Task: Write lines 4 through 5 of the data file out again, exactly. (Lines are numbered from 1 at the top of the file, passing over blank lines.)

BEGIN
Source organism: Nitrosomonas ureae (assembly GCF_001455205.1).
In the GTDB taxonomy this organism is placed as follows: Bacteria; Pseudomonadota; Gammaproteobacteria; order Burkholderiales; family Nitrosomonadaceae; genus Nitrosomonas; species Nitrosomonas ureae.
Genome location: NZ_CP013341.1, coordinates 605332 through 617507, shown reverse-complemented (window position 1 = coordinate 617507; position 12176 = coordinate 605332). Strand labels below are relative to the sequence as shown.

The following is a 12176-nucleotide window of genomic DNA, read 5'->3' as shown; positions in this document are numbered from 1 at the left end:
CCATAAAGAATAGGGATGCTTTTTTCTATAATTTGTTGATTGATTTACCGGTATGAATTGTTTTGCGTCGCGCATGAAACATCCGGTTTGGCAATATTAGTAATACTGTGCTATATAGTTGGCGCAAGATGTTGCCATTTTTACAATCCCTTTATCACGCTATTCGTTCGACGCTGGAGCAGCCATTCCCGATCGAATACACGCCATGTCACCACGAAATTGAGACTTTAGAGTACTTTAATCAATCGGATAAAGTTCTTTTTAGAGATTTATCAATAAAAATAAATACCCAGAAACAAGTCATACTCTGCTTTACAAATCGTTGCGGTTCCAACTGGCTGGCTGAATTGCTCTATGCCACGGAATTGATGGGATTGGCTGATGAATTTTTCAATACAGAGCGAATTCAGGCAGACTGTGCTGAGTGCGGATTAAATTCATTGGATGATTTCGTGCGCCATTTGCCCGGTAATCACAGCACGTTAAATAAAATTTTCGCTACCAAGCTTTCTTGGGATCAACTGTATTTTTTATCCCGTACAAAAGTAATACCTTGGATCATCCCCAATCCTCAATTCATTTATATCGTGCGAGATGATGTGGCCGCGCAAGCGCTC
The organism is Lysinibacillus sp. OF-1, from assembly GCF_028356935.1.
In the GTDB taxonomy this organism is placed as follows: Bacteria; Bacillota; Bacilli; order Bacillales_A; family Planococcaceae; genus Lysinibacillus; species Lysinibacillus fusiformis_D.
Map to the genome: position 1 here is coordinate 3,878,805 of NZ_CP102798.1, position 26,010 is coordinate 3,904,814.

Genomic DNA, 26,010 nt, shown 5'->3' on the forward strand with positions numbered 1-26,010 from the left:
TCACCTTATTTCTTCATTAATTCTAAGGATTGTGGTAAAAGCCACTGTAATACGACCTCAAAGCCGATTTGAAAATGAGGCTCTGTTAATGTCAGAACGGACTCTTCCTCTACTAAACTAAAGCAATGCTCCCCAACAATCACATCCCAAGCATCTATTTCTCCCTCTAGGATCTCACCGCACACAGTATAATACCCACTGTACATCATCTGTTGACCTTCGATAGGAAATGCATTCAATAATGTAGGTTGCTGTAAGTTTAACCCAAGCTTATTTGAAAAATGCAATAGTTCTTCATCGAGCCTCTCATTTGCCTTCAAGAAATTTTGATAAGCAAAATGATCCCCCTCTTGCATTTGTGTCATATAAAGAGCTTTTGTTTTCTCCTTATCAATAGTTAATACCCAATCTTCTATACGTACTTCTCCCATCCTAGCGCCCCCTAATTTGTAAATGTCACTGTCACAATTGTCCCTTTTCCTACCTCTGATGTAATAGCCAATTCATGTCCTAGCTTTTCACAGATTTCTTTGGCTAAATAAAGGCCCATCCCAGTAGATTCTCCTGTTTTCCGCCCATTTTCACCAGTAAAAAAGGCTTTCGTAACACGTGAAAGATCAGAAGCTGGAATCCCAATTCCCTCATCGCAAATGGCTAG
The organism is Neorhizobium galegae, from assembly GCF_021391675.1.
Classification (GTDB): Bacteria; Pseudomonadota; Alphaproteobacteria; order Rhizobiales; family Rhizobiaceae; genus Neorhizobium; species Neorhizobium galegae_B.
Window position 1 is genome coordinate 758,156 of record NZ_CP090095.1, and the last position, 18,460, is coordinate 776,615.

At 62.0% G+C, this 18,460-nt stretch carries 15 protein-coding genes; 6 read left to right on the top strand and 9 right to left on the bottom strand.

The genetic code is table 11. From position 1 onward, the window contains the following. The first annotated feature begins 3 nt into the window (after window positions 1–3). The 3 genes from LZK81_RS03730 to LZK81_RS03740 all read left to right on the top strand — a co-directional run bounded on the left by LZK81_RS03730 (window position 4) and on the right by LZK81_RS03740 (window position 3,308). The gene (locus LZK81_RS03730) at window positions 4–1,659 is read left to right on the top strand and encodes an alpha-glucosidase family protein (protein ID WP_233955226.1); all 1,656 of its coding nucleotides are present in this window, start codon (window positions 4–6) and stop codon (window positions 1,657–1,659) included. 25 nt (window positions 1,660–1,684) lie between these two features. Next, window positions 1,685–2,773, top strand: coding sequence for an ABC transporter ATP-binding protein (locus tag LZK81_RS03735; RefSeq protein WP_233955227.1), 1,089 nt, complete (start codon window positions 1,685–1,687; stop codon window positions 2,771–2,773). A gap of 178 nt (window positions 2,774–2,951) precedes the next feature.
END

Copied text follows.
The following is a 12176-nucleotide window of genomic DNA, read 5'->3' as shown; positions in this document are numbered from 1 at the left end:
CCATAAAGAATAGGGATGCTTTTTTCTATAATTTGTTGATTGATTTACCGGTATGAATTGTTTTGCGTCGCGCATGAAACATCCGGTTTGGCAATATTAGTAATACTGTGCTATATAGTTGGCGCAAGATGTTGCCATTTTTACAATCCCTTTATCACGCTATTCGTTCGACGCTGGAGCAGCCATTCCCGATCGAATACACGCCATGTCACCACGAAATTGAGACTTTAGAGTACTTTAATCAATCGGATAAAGTTCTTTTTAGAGATTTATCAATAAAAATAAATACCCAGAAACAAGTCATACTCTGCTTTACAAATCGTTGCGGTTCCAACTGGCTGGCTGAATTGCTCTATGCCACGGAATTGATGGGATTGGCTGATGAATTTTTCAATACAGAGCGAATTCAGGCAGACTGTGCTGAGTGCGGATTAAATTCATTGGATGATTTCGTGCGCCATTTGCCCGGTAATCACAGCACGTTAAATAAAATTTTCGCTACCAAGCTTTCTTGGGATCAACTGTATTTTTTATCCCGTACAAAAGTAATACCTTGGATCATCCCCAATCCTCAATTCATTTATATCGTGCGAGATGATGTGGCCGCGCAAGCGCTC